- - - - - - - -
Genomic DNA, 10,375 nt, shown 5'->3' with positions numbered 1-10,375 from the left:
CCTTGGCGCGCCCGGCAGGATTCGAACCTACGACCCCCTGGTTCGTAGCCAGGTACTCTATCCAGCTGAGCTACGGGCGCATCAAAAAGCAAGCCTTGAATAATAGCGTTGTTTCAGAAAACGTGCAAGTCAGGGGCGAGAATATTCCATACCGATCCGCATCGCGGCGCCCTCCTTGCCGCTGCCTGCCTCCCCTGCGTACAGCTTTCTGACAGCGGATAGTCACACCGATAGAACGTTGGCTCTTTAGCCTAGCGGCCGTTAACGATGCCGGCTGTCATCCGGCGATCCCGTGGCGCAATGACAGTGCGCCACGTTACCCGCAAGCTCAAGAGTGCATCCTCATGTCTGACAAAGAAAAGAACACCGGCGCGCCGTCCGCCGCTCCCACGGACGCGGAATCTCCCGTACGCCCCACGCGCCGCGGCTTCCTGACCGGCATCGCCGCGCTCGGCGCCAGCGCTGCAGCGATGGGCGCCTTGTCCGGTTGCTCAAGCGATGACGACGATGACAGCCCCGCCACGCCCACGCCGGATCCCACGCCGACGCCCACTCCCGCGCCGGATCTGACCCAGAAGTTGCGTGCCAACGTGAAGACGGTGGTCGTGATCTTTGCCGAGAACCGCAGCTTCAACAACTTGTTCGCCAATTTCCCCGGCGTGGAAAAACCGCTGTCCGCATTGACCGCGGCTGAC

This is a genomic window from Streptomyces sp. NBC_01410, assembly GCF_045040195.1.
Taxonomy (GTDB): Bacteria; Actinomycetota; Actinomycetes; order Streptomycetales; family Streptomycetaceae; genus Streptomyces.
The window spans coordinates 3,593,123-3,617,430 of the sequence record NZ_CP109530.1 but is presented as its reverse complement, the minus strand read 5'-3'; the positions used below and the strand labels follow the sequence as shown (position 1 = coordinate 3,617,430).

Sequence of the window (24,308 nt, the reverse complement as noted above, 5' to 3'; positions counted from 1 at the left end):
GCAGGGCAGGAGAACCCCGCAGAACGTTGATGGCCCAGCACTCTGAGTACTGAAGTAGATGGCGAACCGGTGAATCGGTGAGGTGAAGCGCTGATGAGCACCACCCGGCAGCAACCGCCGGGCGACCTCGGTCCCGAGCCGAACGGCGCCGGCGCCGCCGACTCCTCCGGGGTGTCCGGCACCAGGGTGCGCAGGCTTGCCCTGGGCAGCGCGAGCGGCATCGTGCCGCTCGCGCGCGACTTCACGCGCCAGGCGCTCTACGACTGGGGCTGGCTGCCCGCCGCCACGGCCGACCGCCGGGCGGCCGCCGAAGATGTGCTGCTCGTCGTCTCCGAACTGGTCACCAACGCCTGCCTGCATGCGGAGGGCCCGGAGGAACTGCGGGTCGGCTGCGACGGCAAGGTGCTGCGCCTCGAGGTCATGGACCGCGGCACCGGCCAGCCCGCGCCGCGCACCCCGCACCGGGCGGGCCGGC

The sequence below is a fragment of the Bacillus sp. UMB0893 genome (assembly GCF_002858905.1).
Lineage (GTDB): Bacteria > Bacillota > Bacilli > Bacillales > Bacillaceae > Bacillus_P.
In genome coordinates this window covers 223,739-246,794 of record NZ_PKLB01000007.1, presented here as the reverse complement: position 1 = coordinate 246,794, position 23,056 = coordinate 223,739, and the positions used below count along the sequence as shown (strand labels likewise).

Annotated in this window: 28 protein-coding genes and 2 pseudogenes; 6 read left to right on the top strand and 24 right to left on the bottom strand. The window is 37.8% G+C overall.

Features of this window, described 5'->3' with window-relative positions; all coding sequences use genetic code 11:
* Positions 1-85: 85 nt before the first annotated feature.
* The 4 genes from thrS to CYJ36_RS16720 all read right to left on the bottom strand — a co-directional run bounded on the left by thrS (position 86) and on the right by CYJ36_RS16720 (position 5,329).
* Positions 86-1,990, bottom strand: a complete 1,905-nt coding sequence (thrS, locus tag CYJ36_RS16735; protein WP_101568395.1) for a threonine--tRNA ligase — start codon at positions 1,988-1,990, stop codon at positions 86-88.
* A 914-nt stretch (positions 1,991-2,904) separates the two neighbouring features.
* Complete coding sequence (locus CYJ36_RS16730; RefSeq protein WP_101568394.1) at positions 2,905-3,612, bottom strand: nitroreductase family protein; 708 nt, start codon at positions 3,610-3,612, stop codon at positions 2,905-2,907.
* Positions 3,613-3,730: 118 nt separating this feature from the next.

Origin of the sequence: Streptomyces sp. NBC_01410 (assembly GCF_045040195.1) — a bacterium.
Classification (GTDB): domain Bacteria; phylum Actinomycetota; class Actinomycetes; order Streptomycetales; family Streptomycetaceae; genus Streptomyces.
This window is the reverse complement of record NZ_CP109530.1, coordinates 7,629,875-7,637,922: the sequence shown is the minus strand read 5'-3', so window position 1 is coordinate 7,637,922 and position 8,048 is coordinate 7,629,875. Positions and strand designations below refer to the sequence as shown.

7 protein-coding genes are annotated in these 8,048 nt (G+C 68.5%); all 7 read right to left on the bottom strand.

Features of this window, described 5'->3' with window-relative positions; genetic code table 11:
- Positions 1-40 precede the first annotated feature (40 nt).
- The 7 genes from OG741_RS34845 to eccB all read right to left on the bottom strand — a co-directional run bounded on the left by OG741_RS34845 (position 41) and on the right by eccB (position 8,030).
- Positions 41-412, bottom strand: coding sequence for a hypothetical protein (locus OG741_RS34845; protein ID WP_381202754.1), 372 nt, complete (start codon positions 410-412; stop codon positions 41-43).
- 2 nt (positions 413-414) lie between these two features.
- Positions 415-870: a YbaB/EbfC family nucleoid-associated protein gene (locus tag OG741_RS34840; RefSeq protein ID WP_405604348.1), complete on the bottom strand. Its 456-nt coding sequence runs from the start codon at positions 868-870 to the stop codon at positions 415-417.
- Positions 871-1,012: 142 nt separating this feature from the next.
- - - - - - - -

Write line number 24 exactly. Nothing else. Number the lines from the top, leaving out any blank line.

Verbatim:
- Positions 1-40 precede the first annotated feature (40 nt).